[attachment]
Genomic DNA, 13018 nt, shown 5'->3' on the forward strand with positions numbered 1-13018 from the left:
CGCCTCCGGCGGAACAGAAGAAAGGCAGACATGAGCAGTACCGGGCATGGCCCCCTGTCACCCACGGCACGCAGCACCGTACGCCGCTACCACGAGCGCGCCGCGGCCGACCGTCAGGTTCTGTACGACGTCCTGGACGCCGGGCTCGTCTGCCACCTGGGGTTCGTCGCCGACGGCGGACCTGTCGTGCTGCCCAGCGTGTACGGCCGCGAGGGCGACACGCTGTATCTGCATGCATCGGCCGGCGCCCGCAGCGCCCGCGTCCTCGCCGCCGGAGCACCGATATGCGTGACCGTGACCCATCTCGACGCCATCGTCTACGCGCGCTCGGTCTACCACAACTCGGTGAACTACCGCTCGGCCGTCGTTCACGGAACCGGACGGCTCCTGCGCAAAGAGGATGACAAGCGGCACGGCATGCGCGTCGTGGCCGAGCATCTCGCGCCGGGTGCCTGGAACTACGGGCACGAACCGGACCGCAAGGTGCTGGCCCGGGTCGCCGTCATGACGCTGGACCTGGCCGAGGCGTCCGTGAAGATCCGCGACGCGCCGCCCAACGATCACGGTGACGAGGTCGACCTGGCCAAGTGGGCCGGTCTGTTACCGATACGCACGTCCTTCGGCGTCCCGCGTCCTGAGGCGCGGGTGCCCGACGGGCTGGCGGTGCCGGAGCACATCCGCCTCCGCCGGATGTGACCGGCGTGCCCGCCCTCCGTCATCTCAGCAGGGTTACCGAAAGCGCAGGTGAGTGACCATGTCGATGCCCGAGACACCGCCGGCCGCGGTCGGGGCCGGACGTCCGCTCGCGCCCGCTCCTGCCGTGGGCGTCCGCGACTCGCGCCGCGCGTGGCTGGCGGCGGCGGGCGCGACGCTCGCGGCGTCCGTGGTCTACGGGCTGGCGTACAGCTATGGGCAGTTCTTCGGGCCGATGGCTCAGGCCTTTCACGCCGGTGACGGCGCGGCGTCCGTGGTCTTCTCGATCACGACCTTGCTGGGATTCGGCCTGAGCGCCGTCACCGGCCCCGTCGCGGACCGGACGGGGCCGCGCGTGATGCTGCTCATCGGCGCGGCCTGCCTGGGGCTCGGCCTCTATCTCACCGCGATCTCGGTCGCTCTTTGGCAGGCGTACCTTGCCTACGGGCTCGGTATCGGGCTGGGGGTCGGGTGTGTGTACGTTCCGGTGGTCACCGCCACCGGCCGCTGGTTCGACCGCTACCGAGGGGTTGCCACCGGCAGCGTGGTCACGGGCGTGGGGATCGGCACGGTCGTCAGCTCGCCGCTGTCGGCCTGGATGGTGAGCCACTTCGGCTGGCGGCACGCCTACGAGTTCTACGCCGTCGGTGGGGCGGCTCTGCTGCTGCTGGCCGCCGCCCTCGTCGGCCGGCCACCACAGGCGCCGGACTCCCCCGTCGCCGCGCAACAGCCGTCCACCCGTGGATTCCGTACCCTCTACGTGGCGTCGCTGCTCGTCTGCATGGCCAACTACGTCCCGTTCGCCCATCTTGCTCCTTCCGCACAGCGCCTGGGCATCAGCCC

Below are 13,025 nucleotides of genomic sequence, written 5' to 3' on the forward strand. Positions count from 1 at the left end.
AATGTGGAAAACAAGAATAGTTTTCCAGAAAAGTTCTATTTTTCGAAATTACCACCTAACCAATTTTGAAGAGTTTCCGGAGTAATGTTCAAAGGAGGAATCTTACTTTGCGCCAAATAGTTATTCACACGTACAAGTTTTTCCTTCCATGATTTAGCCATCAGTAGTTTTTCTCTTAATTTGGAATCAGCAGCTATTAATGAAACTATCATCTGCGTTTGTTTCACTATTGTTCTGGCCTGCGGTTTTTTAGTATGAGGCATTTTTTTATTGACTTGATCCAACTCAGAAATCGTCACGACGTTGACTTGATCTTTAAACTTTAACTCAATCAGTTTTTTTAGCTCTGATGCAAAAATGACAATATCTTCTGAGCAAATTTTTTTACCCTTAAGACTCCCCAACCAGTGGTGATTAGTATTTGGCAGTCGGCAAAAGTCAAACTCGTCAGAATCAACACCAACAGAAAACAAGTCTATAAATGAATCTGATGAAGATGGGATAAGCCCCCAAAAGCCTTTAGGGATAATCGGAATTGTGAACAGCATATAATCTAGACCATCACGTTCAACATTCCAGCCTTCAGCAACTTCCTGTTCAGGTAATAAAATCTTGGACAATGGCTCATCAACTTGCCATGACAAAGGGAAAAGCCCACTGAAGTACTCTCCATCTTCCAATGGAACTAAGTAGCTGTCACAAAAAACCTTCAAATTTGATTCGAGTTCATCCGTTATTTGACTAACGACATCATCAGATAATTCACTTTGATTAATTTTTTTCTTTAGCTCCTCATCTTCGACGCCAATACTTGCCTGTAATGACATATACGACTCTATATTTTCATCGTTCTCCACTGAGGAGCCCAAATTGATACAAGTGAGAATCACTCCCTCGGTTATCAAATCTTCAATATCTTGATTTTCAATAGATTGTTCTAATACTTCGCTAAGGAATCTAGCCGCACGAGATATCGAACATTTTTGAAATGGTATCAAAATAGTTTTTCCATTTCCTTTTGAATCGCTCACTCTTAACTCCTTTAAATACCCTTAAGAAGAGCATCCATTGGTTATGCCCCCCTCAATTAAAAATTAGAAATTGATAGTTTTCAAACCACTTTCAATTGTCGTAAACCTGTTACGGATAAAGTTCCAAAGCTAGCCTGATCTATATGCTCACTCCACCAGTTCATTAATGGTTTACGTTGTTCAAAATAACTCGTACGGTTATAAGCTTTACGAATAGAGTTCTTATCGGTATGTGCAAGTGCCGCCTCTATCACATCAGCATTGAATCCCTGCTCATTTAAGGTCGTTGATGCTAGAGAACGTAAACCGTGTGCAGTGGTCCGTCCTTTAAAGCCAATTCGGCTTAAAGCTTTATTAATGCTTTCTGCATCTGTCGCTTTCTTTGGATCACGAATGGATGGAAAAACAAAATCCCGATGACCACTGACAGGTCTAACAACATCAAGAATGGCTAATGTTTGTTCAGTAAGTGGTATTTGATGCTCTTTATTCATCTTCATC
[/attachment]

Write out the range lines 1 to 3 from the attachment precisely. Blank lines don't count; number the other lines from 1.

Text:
Genomic DNA, 13018 nt, shown 5'->3' on the forward strand with positions numbered 1-13018 from the left:
CGCCTCCGGCGGAACAGAAGAAAGGCAGACATGAGCAGTACCGGGCATGGCCCCCTGTCACCCACGGCACGCAGCACCGTACGCCGCTACCACGAGCGCGCCGCGGCCGACCGTCAGGTTCTGTACGACGTCCTGGACGCCGGGCTCGTCTGCCACCTGGGGTTCGTCGCCGACGGCGGACCTGTCGTGCTGCCCAGCGTGTACGGCCGCGAGGGCGACACGCTGTATCTGCATGCATCGGCCGGCGCCCGCAGCGCCCGCGTCCTCGCCGCCGGAGCACCGATATGCGTGACCGTGACCCATCTCGACGCCATCGTCTACGCGCGCTCGGTCTACCACAACTCGGTGAACTACCGCTCGGCCGTCGTTCACGGAACCGGACGGCTCCTGCGCAAAGAGGATGACAAGCGGCACGGCATGCGCGTCGTGGCCGAGCATCTCGCGCCGGGTGCCTGGAACTACGGGCACGAACCGGACCGCAAGGTGCTGGCCCGGGTCGCCGTCATGACGCTGGACCTGGCCGAGGCGTCCGTGAAGATCCGCGACGCGCCGCCCAACGATCACGGTGACGAGGTCGACCTGGCCAAGTGGGCCGGTCTGTTACCGATACGCACGTCCTTCGGCGTCCCGCGTCCTGAGGCGCGGGTGCCCGACGGGCTGGCGGTGCCGGAGCACATCCGCCTCCGCCGGATGTGACCGGCGTGCCCGCCCTCCGTCATCTCAGCAGGGTTACCGAAAGCGCAGGTGAGTGACCATGTCGATGCCCGAGACACCGCCGGCCGCGGTCGGGGCCGGACGTCCGCTCGCGCCCGCTCCTGCCGTGGGCGTCCGCGACTCGCGCCGCGCGTGGCTGGCGGCGGCGGGCGCGACGCTCGCGGCGTCCGTGGTCTACGGGCTGGCGTACAGCTATGGGCAGTTCTTCGGGCCGATGGCTCAGGCCTTTCACGCCGGTGACGGCGCGGCGTCCGTGGTCTTCTCGATCACGACCTTGCTGGGATTCGGCCTGAGCGCCGTCACCGGCCCCGTCGCGGACCGGACGGGGCCGCGCGTGATGCTGCTCATCGGCGCGGCCTGCCTGGGGCTCGGCCTCTATCTCACCGCGATCTCGGTCGCTCTTTGGCAGGCGTACCTTGCCTACGGGCTCGGTATCGGGCTGGGGGTCGGGTGTGTGTACGTTCCGGTGGTCACCGCCACCGGCCGCTGGTTCGACCGCTACCGAGGGGTTGCCACCGGCAGCGTGGTCACGGGCGTGGGGATCGGCACGGTCGTCAGCTCGCCGCTGTCGGCCTGGATGGTGAGCCACTTCGGCTGGCGGCACGCCTACGAGTTCTACGCCGTCGGTGGGGCGGCTCTGCTGCTGCTGGCCGCCGCCCTCGTCGGCCGGCCACCACAGGCGCCGGACTCCCCCGTCGCCGCGCAACAGCCGTCCACCCGTGGATTCCGTACCCTCTACGTGGCGTCGCTGCTCGTCTGCATGGCCAACTACGTCCCGTTCGCCCATCTTGCTCCTTCCGCACAGCGCCTGGGCATCAGCCC

Below are 13,025 nucleotides of genomic sequence, written 5' to 3' on the forward strand. Positions count from 1 at the left end.